Annals of Forest Science

, Volume 69, Issue 7, pp 805–812 | Cite as

Seedling resistance to Phytophthora cinnamomi in the genus Abies

  • John FramptonEmail author
  • D. Michael Benson
Original Paper


• Context

Root rot and stem canker caused by Oomycete species belonging to the genus Phytophthora often seriously limit culture of true firs (Abies spp.)

• Aim

An investigation of the variation of resistance among Abies species to Phytophthor a cinnamomi was carried out to identify potential sources of resistance in the genus.

• Methods

Thirty-two Abies species were grown in a greenhouse for 2 and/or 3 years from seed. Seedlings were moved to an outdoor lath house, inoculated with rice grains colonized with P. cinnamomi, and subsequent mortality was assessed biweekly for 16 weeks.

• Results

Disease developed rapidly resulting in 88.1 % overall mortality 16 weeks after inoculation. Mortality was less in two of the eight taxonomic sections of the genus evaluated, Momi (0.65 ± 0.0252) and Abies (0.79 ± 0.0193). Mortality in all other sections exceeded 93 %. Final species mortality ranged from 10.6 % (Abies firma) to 100.0 % (several species).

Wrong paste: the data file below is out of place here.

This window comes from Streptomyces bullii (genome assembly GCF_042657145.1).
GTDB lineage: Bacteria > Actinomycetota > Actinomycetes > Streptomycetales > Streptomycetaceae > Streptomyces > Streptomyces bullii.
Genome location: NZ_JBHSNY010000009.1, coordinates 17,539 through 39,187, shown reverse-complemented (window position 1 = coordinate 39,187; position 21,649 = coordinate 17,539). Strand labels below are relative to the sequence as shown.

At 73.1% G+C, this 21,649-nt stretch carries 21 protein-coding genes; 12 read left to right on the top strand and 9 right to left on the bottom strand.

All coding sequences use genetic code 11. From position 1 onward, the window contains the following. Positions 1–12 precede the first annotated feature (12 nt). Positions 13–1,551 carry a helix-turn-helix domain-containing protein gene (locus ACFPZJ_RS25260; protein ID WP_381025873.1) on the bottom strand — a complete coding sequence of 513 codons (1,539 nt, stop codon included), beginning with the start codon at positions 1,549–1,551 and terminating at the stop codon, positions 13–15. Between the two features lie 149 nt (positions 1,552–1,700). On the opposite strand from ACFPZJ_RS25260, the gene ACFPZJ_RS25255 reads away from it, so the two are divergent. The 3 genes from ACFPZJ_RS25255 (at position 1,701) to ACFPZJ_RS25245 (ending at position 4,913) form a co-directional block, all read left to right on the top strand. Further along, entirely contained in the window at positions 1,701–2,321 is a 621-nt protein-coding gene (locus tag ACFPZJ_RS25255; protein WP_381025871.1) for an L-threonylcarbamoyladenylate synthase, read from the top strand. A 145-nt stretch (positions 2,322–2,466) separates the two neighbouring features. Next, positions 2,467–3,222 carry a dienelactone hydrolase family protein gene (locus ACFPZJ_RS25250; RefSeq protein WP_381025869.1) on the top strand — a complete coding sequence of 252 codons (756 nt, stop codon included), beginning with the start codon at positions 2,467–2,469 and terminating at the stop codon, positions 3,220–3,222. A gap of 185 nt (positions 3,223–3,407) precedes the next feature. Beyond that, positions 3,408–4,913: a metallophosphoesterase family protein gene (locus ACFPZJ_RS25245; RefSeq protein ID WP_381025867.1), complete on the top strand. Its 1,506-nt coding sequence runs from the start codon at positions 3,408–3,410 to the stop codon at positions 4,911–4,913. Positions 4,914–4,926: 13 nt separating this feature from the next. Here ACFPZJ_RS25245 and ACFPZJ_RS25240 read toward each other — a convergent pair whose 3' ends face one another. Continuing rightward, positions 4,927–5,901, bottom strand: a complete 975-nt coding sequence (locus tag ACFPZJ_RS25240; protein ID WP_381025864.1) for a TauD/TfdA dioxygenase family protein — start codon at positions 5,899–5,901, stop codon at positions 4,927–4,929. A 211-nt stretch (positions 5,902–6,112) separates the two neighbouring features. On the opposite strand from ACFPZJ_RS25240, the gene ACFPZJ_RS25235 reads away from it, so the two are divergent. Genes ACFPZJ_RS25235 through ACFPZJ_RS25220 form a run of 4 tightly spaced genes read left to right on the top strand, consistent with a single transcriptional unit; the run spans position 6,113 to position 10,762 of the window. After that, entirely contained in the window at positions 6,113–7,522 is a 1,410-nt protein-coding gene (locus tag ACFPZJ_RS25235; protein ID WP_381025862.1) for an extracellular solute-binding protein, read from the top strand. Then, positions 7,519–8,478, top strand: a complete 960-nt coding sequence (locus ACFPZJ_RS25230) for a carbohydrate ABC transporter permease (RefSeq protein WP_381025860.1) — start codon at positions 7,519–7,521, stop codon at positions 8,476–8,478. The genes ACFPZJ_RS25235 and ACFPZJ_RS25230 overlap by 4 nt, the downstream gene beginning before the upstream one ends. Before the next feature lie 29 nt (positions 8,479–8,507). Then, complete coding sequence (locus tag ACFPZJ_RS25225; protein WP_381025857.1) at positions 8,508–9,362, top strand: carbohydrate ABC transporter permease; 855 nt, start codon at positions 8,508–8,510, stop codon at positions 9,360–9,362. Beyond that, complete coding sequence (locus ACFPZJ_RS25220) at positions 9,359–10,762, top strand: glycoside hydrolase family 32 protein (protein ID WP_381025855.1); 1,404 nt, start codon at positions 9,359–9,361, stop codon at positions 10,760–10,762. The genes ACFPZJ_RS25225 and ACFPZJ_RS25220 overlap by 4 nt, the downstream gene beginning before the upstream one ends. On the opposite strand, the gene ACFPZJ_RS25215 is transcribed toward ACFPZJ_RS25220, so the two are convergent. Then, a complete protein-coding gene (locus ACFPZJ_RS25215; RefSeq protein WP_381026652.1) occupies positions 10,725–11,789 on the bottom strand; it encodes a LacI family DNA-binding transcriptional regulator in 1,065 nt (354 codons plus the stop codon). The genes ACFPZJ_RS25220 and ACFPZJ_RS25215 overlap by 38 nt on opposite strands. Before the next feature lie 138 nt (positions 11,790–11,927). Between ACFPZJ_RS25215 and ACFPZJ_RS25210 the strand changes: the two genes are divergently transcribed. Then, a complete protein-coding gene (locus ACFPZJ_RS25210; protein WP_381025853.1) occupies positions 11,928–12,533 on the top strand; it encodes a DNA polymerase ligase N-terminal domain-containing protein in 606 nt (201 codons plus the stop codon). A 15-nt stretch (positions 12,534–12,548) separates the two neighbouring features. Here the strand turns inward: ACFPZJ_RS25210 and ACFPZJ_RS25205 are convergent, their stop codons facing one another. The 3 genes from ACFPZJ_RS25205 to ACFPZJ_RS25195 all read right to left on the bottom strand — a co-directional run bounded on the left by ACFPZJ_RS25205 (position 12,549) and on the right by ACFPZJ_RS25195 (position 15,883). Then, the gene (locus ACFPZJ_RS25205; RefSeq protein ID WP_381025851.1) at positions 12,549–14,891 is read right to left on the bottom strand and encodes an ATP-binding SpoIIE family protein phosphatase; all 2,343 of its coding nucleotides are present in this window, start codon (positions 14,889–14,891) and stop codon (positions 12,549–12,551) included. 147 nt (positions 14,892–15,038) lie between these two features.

• Conclusions

Although several caveats apply, results have identified potential sources of Abies to be used as (1) resistant planting stock, (2) grafting rootstock, and (3) parents in hybridization/backcrossing programs in order to mitigate losses caused by P. cinnamomi.


Abies Fir Phytophthora Phytophthora cinnamomi Host range Root rot Christmas trees Disease resistance Plant disease 



We gratefully acknowledge the technical support of Anne Margaret Braham, Emily Hudson Heater, Jianfeng Li, and Kala Parker.


This research was supported by the North Carolina Agricultural Research Service via the Christmas Tree Genetics Program and the U.S. Department of Agriculture (34458-14512).


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Copyright information

© INRA / Springer-Verlag France 2012

Authors and Affiliations

  1. 1.Department of Forestry & Environmental ResourcesNorth Carolina State UniversityRaleighUSA
  2. 2.Department of Plant PathologyNorth Carolina State UniversityRaleighUSA

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